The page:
Health Disparities in America

Does your mental health outcome depend on your age, gender, or race? Most people would like to think the answer is no, but studies show there are disparities.
Lauren Whomsley wasn't always this active. For years she suffered severe knee pain,
Whomsley told Ivanhoe, "On a scale of 1-10, my pain level was an 8-9 every day."
But three doctors told her the same thing.
"I was too young to have the surgery," Whomsley told Ivanhoe.
Orthopedic surgeon for the Mayo Clinic in Florida, Mary O'Connor M.D. says doctors often treat women like Lauren differently than men.
O'Connor told Ivanhoe, "The term I like to use is, I'm not sure that a woman's voice is always heard as clearly."
One Canadian study found physicians who evaluated patients with moderate knee arthritis were 22 times more likely to recommend surgery for males. In another study, women were up to 23 percent less likely to receive opioid pain meds in the ER.  
O'Connor said to Ivanhoe, "Does the doctor think her pain is as bad as the woman says it is?"
Studies also show minorities are under-represented in clinical trials. African Americans only account for 5 percent of participants and Hispanics make up 1 percent.
Director of HealthStreet Founding at the University of Florida, Linda B. Cottler, Ph.D., MPH is trying to change that with HealthStreet. HealthStreet is an organization that recruits minorities for clinical trials and other services.
Cottler told Ivanhoe, "It's important to have representation of all communities and populations in research, so that their voice can be heard."
Daryl Pastor, community health worker for HealthStreet, educates peoples in his community about the program.
Pastor told Ivanhoe, "Our job is to try to include as many folks in health research as we possibly can."
Whomsley found a surgeon who did operate, and she's active and glad she didn't take no for an answer.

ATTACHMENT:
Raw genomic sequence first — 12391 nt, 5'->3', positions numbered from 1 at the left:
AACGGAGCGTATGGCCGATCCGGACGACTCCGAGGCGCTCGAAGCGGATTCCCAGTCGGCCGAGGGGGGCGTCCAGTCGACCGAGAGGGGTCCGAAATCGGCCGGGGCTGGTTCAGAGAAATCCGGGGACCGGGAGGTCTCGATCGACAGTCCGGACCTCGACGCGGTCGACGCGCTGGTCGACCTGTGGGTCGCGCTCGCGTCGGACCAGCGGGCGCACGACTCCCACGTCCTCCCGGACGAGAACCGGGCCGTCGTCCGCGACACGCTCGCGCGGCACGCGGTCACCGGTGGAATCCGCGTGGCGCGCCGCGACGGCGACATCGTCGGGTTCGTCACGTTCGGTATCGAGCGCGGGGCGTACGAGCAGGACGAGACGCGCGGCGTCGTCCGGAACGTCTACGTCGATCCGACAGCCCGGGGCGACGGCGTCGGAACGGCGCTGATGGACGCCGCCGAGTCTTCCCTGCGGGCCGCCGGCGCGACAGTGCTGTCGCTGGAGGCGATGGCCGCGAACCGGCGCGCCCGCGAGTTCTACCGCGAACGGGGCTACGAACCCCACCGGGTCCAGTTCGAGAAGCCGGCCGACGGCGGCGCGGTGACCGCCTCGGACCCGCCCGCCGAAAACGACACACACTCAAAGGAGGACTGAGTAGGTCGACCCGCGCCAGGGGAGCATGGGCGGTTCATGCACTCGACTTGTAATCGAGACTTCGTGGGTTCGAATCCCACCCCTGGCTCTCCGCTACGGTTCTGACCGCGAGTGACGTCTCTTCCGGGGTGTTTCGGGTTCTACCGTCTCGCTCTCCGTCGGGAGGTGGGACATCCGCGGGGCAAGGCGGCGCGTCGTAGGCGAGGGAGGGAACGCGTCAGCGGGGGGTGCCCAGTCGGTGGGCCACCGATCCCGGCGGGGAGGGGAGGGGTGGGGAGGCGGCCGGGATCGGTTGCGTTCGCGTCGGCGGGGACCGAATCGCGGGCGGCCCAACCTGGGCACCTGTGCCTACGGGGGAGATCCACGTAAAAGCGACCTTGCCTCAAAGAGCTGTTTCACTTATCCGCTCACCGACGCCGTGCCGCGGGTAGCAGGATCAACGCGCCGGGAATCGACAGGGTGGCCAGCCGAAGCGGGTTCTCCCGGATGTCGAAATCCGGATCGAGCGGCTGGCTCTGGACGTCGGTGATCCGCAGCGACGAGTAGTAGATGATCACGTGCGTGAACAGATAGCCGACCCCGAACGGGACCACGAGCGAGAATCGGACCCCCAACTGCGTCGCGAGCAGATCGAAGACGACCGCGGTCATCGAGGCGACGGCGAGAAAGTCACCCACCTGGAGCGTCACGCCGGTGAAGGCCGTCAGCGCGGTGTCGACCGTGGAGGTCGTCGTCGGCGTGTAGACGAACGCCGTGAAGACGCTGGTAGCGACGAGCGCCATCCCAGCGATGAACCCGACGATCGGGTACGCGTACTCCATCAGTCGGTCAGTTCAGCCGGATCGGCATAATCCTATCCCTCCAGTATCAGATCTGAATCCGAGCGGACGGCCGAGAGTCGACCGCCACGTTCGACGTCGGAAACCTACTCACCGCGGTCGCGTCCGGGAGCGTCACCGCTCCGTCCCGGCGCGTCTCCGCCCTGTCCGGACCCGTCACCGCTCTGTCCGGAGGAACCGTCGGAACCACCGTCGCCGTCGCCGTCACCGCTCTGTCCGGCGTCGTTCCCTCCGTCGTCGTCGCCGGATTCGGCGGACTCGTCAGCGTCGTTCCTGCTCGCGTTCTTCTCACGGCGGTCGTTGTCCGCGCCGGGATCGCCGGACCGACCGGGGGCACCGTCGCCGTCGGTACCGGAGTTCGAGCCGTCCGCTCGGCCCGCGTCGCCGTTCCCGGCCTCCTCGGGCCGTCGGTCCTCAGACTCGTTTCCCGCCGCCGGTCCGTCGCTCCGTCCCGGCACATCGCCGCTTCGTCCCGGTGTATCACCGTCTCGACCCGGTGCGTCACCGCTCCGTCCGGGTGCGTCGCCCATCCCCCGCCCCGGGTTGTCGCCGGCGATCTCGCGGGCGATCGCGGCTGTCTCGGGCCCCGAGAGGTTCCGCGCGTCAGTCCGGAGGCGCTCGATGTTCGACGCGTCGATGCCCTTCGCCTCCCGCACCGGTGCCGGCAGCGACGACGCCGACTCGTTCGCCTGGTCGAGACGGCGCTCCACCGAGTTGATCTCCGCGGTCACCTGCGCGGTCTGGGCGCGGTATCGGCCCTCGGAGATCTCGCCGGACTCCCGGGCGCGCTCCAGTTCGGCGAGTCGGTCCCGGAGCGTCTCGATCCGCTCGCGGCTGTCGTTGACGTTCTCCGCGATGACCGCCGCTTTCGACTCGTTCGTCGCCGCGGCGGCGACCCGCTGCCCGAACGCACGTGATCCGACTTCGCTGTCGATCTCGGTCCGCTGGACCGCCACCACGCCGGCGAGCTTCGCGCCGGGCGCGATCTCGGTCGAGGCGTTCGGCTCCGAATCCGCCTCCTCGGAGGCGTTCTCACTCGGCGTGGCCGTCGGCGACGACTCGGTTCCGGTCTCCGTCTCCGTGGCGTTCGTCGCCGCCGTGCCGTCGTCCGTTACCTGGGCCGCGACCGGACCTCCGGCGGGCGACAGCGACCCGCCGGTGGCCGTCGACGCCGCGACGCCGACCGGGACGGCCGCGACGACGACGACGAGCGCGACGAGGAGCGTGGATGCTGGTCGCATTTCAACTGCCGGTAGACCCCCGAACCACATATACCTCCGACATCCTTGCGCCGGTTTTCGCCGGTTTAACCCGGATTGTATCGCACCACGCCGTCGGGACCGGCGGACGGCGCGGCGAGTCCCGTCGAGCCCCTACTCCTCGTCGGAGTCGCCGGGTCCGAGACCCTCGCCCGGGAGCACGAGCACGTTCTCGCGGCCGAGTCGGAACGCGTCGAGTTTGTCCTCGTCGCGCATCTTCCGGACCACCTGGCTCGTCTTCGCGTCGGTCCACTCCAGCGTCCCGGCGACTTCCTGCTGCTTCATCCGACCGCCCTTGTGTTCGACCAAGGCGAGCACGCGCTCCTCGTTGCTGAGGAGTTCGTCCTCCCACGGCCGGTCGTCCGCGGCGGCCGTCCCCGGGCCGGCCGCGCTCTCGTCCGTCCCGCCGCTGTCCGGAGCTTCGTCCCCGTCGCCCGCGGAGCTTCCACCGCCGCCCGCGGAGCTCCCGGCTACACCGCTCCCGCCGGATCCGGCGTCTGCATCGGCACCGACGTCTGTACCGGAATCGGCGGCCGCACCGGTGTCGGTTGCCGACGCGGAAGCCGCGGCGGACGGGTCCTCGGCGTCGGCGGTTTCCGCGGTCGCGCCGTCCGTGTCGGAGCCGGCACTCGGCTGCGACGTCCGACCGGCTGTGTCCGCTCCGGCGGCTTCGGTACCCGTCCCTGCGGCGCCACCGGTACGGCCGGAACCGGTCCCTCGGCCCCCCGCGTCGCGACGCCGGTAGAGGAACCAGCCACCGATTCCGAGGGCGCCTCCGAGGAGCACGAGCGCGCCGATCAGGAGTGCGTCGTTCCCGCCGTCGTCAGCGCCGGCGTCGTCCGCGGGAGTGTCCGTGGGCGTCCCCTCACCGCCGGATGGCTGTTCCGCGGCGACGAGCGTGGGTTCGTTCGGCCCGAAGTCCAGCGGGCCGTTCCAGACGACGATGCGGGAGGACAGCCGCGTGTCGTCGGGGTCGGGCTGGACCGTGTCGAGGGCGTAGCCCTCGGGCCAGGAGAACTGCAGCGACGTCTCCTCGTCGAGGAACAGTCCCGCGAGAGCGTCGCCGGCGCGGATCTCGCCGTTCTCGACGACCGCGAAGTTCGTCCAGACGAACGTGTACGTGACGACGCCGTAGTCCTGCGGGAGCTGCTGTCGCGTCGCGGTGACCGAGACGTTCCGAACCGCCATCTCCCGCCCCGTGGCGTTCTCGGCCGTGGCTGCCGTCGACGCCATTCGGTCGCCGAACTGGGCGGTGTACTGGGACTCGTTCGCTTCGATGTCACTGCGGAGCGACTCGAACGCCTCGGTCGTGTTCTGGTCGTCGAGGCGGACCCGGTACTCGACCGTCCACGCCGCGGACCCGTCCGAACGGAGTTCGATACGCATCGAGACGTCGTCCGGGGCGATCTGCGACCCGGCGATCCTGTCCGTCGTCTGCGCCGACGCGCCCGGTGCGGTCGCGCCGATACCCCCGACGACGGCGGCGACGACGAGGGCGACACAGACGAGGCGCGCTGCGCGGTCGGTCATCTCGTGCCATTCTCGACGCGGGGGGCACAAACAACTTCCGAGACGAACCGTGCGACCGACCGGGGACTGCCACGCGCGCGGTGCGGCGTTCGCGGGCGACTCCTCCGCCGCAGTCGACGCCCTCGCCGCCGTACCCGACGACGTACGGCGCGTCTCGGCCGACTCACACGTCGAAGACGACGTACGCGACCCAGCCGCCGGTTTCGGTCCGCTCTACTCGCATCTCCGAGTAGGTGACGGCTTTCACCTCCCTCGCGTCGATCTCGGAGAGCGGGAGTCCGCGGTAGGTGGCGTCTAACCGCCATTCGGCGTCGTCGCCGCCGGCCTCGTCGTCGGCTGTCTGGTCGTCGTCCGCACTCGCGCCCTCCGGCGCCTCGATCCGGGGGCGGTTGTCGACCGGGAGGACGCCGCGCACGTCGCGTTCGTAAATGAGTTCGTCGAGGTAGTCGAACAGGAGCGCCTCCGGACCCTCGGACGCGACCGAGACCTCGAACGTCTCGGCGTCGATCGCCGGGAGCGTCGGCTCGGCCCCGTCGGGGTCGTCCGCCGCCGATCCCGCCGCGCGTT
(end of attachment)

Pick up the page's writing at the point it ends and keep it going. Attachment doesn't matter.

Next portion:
Whomsley told Ivanhoe, "I did a 5K two months after my surgery!"
The most under-represented groups in clinical studies are Hispanics, African Americans, Asians, women and the elderly. Doctors say it's important to study these populations because certain diseases and conditions are more prevalent in different groups.
HealthStreet has served over 11,000 people and provided about 10,000 services. The organization has connected 40 percent of its recruits to studies.

BACKGROUND: Over 100 million American's live with chronic pain, and a majority of them are women. In 2009 a study was done testing 85,000 people in 10 developed countries, and seven developing countries. 45 percent of women and only 31 percent of men reported having chronic pain. In 2009 researchers at the University of Florida, and then again in 2012 at Stanford University, found that women were more likely to have jaw problems, headaches, migraines, irritable bowel syndrome, fibromyalgia, osteoporosis, and more muscular and back pain. Multiple studies have been done to show that women get less help than men when going to see a doctor. One example was done by the Mayo Clinic where 2,271 men and women went to the emergency room complaining of chest pains and it was seen that men were looked at much more carefully rather than the women who were often overlooked. Another example can be seen by a Canadian study where researchers talked to 38 family physicians and 33 orthopedic surgeons and got them to evaluate "standard" knee arthritis patients, and results showed that they were 22 times more likely to recommend a knee replacement to men.
(Source: http://online.wsj.com/news/articles/SB10001424052702304691904579349212319995486 )
MINORITY HEALTH: Clinical studies are an important way for research to be done and to get a representation of how it would affect the public. However, often times these representations aren't accurately portraying the masses because the majority of these studies involve mostly white patients. These trials are what determine if these new drugs, vaccines, or devices will be approved by the FDA for public consumption. By including more races and diversity into these trials then they can be sure that everything they approve is safe for all types of people and not just one race. Due to biological differences in races, our genes are all made up differently, and often one product that is so helpful to one group can be toxic to another. Here are some statistics to show the representation of minorities in clinical trials.
"    African Americans account for 12 percent of the United States population yet only 5 percent of clinical trial participants
"    Hispanic participants make up only 1 percent up clinical trials but make up 16 percent of the U.S. population
"    Two-thirds of clinical test involving cardiovascular devices are men
(Source: http://www.fda.gov/ForConsumers/ConsumerUpdates/ucm349063 )
  For More Information, Contact:

Jill Pease
Public Relations Director
College of Public Health and Health Professions
University of Florida
PO Box 100185
Gainesville, FL  32610
Phone:  352-273-5816
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